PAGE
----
Twenty-three year old Joanna Crawford is not happy to drop out of culinary school and take a job at the Armistead Mansion, but sacrificing her own desires to help those in need around her has always been her most basic instinct. Little can she know that this apparent setback will blossom into a life-changing sexual and emotional journey. 'A Series of Misdeeds' follows Joanna as she begins her employment only to find herself transgressing boundaries that bring her to the attentions of the Armistead family's mysterious heir. Once subjected to the unorthodox methods he employs to maintain staff discipline, initial resistance is not enough to escape the wealth of emotions and desires that the games of this enigmatic aristocrat excite in her.
Read alsoDust of Eden
Before the world was born, there was the Dust of Eden-blood-red earth from which all else was created. The last deposit of the mysterious dust became a viciously guarded secret...until the site was disturbed. A bit of Eden found its way into the hands of Ariel Leppa-an embittered elderly woman unaware of its ferocious power...for a time.
The Big House is the mansion on the southern outskirts of Delano, a few minutes west of the Twin Cities on the 394. It's owned by an old, old money family called the Armisteads. What old money is doing in Minnesota I never understood. It was just a peculiar fact of life that we all took for granted. When I was a little girl reading about Dukes and Earls and such back in the Middle Ages, it never seemed strange that some mysterious quasi-royalty lurked on the outskirts of our little podunk town. Every town must have a family like that, I thought, richer than the queen and faceless as the moon.
I had seen the house many times from a distance. It's an expansive, four-story white colonial with slate roof, gables, and an ivy facade. It's probably the only half-pretty thing to look at in middle-of-nowhere Delano, so it was popular among high school sweethearts to go up into the hills and watch the sun set over the estate grounds before fooling around in their cars. My first time up there was with Johnny Craycie, the second string quarterback, but I didn't let him do anymore than kiss me a bit. I went up there once with a real creep named Greg Olsen. That was the day I first learned how firm you sometimes have to be when a guy gets the wrong idea into his head. And then I had a number of really nice times with Riley, my boyfriend for two and a half years. But he left for Detroit after his twenty-third birthday and I'd been alone a year and a half since then, increasingly wondering if something was wrong with me.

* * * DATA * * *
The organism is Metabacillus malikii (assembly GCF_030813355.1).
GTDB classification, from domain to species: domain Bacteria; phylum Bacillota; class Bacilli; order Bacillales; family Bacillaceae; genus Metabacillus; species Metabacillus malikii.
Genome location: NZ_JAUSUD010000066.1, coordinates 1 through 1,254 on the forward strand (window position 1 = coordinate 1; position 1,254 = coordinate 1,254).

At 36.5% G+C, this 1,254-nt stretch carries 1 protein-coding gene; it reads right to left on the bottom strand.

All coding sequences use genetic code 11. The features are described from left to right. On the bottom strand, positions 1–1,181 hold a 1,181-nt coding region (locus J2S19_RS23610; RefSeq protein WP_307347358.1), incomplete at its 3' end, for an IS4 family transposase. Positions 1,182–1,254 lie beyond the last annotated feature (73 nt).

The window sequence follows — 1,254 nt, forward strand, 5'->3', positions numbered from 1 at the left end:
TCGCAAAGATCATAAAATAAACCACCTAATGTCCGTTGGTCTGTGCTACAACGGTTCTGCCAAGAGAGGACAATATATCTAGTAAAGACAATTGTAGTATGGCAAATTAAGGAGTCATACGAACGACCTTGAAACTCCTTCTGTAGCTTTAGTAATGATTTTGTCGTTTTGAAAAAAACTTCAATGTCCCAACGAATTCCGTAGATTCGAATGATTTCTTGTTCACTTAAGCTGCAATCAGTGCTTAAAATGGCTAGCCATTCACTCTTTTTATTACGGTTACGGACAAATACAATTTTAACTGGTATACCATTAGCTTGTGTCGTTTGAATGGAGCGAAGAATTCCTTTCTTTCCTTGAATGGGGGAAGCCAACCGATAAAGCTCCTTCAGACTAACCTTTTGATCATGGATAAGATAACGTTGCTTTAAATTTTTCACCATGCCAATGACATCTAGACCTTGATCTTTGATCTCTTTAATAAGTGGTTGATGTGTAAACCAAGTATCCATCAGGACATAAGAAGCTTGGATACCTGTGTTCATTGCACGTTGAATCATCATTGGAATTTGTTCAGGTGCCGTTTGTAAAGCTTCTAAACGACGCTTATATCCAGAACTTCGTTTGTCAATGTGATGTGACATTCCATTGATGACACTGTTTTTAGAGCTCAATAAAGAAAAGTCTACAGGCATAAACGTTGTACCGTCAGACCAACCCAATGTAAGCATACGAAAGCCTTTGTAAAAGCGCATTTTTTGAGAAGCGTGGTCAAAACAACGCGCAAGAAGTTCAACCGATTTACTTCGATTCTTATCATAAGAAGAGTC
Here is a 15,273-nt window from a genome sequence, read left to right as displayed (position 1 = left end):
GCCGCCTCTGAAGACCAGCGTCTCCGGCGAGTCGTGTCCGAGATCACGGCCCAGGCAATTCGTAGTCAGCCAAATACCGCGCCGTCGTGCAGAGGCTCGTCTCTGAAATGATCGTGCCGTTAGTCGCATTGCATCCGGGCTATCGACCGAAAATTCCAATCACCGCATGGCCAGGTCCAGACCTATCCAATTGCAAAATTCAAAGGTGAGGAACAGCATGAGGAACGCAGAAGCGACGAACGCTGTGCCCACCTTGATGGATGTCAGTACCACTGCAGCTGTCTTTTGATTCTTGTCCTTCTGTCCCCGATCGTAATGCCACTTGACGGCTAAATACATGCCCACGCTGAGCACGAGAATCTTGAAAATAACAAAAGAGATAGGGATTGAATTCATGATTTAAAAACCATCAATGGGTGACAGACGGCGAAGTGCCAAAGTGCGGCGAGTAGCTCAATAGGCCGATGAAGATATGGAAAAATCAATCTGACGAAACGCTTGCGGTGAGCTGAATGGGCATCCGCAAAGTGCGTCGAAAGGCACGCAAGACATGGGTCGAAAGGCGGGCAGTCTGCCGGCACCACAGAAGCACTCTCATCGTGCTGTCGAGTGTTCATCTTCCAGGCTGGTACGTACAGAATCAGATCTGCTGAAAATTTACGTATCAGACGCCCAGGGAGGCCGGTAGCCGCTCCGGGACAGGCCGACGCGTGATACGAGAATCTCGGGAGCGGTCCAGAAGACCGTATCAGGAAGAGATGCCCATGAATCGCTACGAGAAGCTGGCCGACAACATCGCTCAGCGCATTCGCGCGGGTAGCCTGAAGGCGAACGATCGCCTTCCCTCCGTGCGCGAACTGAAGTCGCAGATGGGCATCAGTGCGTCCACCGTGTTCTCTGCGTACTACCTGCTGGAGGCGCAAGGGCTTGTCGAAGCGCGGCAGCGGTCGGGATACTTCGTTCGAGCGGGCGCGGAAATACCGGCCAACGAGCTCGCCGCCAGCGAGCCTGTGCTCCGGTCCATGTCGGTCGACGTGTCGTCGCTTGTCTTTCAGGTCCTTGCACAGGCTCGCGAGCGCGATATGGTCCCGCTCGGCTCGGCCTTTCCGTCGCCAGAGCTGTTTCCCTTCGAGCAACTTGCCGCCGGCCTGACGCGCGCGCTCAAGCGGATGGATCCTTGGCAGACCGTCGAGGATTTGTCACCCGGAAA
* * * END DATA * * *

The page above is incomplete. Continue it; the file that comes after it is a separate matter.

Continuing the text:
I don't mean to get side-tracked. This is all to say that I was familiar with the house and had seen it from a distance often enough to give the inside a sort of mythic quality that made me more than a little nervous. Even parking on the street and walking up the quarter-mile of broad, conglomerate driveway was enough to send an anticipitory shiver through me.
Mrs. Galefield and I got along well from the beginning. She was in her fifties, thickly built and business-like but kind and sort of motherly in her own way. I think she hired me more because we got along well than because I was particularly good for the job. As she put it, the Armistead Household never had trouble attracting qualified applicants.
"There's one rule I tell every girl that's worked for me," she said to me after ushering me in and sitting me down on a stool in the low-ceilinged kitchen. "Don't oversweeten anything and don't steal anything. I can't tell you which is worse, but they're both sure to get your ass in the fire. I've worked here fifteen years and everything I've been told about Mr. Armistead reinforces the simple truth that you do not want to cross him. It's not that rare that his orders to sack one of the help gets passed down to me. If you keep that in mind, you'll be alright."
"What do you mean, been told? Haven't you met him?" I asked, surprised.
"No, hon, I haven't once. After all, he's an intensely private man."